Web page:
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The Affordable Housing Shortage Hits Dallas Almost As Hard As California Metros

The lack of affordable housing and its attendant woe, homelessness, is such a thorny problem that no single policy change at any level of government will solve it.

Even so, according to CitySquare CEO Larry James, who is also author of "The Wealth of the Poor, How Valuing Every Neighbor Restores Hope in Our Cities,” some changes would have an immediate impact on the problem in Dallas and Houston.

CitySquare CEO Larry James

"If I could make one policy change to help end homelessness in Dallas, it would be to make 'payer source discrimination' a violation of state and federal Fair Housing laws," said James, who will be a speaker at Bisnow's Multifamily Annual Conference South on June 28. 

Landlords in Dallas are not under any obligation to accept the payment of a homeless person to lease an apartment, James said, a situation that he terms "payer source discrimination."

Such a change would be enforceable by local municipalities, with state financial assistance for stepped-up compliance via the establishment of an Office of Fair Housing Enforcement at City Hall, James said.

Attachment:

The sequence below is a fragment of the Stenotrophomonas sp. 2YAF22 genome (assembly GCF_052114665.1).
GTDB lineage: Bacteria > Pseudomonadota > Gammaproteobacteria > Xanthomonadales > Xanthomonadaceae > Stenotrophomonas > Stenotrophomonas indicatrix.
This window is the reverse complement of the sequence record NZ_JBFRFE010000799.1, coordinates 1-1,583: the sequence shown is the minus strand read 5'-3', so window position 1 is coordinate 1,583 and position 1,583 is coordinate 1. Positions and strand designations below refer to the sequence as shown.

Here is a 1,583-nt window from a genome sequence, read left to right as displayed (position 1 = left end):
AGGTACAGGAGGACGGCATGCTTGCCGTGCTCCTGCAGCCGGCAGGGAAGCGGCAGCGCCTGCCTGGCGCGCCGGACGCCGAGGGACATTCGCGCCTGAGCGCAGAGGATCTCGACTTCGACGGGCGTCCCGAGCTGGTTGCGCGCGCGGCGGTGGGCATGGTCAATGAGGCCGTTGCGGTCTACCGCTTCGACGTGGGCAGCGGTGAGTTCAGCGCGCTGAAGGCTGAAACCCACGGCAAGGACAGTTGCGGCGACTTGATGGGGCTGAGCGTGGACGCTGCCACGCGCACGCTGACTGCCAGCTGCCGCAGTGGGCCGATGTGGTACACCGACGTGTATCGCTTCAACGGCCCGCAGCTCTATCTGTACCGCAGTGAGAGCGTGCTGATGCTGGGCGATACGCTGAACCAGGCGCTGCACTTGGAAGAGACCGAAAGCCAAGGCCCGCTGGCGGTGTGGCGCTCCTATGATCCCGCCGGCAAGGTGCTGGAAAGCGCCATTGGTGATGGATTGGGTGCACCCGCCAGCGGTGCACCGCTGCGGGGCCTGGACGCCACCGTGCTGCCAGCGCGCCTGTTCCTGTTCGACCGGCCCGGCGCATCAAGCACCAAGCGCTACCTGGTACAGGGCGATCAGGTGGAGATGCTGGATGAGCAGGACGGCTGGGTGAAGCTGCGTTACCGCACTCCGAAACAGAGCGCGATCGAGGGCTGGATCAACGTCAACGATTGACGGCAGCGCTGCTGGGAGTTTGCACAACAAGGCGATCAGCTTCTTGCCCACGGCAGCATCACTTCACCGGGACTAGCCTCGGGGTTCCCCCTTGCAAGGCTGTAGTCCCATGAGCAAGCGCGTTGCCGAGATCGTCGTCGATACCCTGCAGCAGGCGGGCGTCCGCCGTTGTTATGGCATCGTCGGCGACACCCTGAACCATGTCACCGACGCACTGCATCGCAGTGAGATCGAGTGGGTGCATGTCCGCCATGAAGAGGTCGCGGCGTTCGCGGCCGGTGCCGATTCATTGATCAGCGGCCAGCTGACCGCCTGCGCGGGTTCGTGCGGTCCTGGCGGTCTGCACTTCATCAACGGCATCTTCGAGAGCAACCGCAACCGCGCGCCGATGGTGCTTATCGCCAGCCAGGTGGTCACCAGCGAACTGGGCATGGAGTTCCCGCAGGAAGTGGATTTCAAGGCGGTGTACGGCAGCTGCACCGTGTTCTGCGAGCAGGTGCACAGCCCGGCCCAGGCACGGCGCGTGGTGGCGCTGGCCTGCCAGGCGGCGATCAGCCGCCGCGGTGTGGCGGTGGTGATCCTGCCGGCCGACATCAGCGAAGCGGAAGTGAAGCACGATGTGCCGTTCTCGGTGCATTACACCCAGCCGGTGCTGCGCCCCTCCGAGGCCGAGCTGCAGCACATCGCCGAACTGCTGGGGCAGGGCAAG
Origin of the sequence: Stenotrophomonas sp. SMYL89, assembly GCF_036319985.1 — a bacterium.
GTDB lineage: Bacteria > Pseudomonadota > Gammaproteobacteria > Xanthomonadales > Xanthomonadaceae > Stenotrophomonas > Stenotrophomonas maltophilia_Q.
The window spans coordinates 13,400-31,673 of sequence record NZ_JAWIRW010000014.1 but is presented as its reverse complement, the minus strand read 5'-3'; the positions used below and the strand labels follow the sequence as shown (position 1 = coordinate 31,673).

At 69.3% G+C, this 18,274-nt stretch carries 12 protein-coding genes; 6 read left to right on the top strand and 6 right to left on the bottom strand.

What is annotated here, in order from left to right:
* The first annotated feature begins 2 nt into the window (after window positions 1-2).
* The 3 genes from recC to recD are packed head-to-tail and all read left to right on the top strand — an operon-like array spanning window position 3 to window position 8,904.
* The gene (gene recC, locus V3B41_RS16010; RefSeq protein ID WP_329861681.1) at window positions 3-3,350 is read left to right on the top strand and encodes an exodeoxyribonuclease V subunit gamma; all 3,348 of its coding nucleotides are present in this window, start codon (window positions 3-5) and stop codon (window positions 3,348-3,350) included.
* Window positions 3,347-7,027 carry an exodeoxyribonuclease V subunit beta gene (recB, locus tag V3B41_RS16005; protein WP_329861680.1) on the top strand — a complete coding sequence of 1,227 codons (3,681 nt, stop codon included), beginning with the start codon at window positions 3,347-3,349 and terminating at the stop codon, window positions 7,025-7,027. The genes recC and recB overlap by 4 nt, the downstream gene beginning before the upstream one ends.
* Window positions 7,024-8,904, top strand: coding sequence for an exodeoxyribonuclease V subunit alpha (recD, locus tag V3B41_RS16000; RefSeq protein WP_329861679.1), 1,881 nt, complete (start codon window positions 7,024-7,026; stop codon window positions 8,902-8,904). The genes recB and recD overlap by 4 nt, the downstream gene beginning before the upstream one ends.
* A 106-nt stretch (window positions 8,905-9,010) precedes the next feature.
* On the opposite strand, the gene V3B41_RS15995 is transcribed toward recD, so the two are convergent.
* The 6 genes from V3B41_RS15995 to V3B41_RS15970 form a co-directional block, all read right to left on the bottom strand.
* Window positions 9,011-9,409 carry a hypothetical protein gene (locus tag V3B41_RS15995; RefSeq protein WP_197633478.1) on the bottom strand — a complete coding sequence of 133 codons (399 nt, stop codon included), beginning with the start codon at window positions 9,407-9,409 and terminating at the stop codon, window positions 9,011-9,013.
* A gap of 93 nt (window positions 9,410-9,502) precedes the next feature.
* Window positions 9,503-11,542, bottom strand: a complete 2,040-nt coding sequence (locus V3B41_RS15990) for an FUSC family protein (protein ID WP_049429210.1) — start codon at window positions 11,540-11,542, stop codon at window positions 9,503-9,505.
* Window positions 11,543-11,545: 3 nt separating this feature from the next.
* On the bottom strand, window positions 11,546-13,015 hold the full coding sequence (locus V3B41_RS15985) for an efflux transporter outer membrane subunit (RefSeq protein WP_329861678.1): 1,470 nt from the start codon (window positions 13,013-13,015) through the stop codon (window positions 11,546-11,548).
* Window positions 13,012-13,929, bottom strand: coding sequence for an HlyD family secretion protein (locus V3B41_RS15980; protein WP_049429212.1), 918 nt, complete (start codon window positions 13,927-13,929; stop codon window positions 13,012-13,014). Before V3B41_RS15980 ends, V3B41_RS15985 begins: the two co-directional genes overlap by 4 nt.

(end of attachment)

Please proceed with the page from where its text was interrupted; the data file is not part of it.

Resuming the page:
Among metro areas with the most severe shortages of affordable rental housing, DFW and Houston are in the nation's top 10, along with better-known housing-crisis metros like Los Angeles, Sacramento and San Diego, according to the National Low Income Housing Coalition.

For every 100 renters in metro DFW, there are only 19 low-income housing units available locally, the same as in metro Houston, the organization reports. That is only marginally better than in Los Angeles, which has 17, making it the second-worst housing market for low-income renters (after only Las Vegas).

The number of homeless people in Dallas and Collin counties was up 9% from last year, according to homeless census data released by the U.S. Department of Housing and Urban Development earlier this year. 

The 2018 annual census counted 4,140 homeless people in the two counties in January, up from 3,789 counted a year earlier. That includes people living in shelters. There was also a 23% increase in the unsheltered, or those who live on the streets.


According to Bank of America Merrill Lynch Senior Vice President, Community Development Banking Valerie Williams, there are two great challenges to providing affordable housing.

"One is a lack of a strategic housing policy at the local, state and national levels to address the need for housing that's affordable," she said. "Given the lack of any policy, there's no focus or strategic direction on how to fund affordable housing."

The other obstacle to more affordable housing is perhaps more intractable, since it is a matter of widespread attitude. 

"The other challenge is NIMBYism," Williams said. "There's deep misunderstanding within our society about who will benefit from housing that is affordable."

Both James and Williams will discuss affordable and workforce housing at Bisnow's Multifamily Annual Conference South on June 28 at the Westin Galleria Dallas.